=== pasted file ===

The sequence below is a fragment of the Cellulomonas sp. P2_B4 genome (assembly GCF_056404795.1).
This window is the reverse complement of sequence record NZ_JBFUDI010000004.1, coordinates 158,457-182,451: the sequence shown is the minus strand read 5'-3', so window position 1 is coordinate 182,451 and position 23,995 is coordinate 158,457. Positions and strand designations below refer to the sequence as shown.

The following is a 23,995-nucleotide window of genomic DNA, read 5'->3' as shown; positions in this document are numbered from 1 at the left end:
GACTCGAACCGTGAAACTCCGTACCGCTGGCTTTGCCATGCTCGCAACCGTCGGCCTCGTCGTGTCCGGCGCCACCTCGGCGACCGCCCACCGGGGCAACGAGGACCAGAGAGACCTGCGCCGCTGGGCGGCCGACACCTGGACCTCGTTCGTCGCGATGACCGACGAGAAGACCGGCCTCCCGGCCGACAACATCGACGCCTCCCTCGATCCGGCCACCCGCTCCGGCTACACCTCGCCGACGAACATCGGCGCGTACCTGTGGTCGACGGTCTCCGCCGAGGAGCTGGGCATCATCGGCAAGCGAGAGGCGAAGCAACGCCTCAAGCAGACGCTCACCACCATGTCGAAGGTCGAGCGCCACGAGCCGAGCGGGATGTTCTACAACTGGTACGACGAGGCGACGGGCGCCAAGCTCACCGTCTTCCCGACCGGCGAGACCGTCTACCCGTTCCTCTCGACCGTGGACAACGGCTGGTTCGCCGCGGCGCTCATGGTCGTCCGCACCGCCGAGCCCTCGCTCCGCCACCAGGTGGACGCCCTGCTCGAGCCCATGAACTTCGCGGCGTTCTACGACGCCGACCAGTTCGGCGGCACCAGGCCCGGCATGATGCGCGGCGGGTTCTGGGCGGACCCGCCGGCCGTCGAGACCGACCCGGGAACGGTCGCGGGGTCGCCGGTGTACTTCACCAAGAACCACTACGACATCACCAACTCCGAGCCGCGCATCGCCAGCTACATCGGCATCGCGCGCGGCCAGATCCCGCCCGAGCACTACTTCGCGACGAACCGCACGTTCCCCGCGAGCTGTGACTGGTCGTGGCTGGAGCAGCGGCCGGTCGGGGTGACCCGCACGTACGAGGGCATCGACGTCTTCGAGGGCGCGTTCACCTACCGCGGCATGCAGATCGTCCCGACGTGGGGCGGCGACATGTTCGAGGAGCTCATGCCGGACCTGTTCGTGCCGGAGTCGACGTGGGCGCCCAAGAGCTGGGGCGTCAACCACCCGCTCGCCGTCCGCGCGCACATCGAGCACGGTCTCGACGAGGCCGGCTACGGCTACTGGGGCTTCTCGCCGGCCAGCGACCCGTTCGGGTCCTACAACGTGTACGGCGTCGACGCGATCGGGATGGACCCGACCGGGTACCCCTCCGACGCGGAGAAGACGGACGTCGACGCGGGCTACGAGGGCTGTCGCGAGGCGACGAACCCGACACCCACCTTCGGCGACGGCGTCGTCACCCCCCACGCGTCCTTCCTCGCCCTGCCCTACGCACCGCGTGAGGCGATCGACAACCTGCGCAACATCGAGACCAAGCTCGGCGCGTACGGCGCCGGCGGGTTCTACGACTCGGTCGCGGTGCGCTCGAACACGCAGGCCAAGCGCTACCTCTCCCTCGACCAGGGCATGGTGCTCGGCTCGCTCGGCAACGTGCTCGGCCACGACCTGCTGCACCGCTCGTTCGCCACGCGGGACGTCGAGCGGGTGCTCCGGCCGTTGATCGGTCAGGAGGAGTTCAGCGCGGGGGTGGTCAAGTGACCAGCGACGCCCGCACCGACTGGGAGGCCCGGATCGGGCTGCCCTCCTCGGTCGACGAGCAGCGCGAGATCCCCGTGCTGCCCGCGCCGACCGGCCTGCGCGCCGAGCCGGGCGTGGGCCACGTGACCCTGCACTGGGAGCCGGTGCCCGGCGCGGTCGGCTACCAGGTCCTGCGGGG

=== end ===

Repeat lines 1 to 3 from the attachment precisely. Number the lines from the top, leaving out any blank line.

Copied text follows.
The sequence below is a fragment of the Cellulomonas sp. P2_B4 genome (assembly GCF_056404795.1).
This window is the reverse complement of sequence record NZ_JBFUDI010000004.1, coordinates 158,457-182,451: the sequence shown is the minus strand read 5'-3', so window position 1 is coordinate 182,451 and position 23,995 is coordinate 158,457. Positions and strand designations below refer to the sequence as shown.

The following is a 23,995-nucleotide window of genomic DNA, read 5'->3' as shown; positions in this document are numbered from 1 at the left end: